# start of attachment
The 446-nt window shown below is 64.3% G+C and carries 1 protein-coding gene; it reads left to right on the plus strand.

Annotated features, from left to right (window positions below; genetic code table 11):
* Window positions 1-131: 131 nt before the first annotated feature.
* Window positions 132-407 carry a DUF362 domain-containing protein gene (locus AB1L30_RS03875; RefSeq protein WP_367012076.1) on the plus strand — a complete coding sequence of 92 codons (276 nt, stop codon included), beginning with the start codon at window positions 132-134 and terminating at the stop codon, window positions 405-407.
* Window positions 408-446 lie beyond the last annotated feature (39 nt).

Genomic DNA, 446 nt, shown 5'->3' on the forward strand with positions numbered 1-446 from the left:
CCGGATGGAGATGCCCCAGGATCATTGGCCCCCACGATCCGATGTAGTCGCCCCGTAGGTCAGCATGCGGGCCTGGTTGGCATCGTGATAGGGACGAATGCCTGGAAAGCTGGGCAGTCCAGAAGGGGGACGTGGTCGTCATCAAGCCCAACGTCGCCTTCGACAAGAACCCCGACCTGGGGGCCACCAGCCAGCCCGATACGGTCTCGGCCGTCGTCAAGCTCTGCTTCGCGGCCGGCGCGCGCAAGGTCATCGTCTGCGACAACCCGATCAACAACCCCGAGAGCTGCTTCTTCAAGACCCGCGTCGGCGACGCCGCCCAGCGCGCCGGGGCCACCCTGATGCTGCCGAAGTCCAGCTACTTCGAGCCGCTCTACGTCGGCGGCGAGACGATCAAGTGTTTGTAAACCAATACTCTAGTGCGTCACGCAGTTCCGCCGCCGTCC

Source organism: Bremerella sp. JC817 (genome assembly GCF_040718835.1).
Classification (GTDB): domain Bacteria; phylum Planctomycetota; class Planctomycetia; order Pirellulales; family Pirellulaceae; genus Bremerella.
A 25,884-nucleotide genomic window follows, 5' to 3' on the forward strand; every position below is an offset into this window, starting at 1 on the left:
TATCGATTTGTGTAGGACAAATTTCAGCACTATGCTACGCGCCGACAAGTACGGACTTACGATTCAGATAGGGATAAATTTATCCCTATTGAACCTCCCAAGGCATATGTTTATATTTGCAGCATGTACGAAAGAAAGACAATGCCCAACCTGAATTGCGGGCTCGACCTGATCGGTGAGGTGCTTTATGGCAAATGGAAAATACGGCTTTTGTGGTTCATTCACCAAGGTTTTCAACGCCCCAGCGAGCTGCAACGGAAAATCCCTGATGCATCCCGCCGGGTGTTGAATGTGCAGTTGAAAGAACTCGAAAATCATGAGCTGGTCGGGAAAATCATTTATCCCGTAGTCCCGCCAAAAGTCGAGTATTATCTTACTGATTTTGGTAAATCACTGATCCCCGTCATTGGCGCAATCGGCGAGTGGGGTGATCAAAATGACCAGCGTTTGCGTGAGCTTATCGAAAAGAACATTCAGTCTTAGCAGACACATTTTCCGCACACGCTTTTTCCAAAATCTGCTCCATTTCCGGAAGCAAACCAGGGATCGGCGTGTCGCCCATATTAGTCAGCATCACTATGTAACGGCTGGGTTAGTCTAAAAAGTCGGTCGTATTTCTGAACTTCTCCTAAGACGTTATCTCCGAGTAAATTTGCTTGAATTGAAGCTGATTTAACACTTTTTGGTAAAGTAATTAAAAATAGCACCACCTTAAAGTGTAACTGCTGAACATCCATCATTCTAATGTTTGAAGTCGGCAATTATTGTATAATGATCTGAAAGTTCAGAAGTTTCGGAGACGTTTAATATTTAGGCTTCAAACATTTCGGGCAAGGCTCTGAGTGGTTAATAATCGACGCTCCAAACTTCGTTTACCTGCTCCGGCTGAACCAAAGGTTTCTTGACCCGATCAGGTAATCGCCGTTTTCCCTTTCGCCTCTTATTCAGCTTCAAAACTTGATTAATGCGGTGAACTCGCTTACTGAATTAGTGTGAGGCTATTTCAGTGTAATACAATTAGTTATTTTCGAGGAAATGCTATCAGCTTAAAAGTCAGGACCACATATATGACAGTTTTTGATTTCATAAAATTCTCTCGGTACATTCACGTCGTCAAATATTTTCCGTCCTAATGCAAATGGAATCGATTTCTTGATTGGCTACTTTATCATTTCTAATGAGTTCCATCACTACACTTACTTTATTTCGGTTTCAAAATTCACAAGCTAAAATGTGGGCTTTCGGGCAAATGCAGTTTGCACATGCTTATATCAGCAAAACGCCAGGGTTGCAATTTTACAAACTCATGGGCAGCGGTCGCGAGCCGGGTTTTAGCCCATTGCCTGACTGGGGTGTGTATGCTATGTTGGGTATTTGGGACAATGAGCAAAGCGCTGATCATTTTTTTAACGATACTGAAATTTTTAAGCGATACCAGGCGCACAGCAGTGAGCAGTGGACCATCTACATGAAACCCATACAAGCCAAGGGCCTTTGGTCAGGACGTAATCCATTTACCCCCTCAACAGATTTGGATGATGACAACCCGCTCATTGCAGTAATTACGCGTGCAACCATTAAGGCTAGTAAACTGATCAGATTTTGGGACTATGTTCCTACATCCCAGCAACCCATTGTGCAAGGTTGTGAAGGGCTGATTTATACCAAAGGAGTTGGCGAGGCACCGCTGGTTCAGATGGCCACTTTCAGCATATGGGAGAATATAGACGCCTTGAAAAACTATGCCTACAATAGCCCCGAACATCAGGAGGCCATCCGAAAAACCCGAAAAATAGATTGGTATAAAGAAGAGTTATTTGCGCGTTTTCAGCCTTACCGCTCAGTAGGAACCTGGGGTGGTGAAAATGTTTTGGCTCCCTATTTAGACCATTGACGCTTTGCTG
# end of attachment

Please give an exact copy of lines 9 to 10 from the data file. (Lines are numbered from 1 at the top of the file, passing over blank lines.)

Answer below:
Classification (GTDB): domain Bacteria; phylum Planctomycetota; class Planctomycetia; order Pirellulales; family Pirellulaceae; genus Bremerella.
A 25,884-nucleotide genomic window follows, 5' to 3' on the forward strand; every position below is an offset into this window, starting at 1 on the left: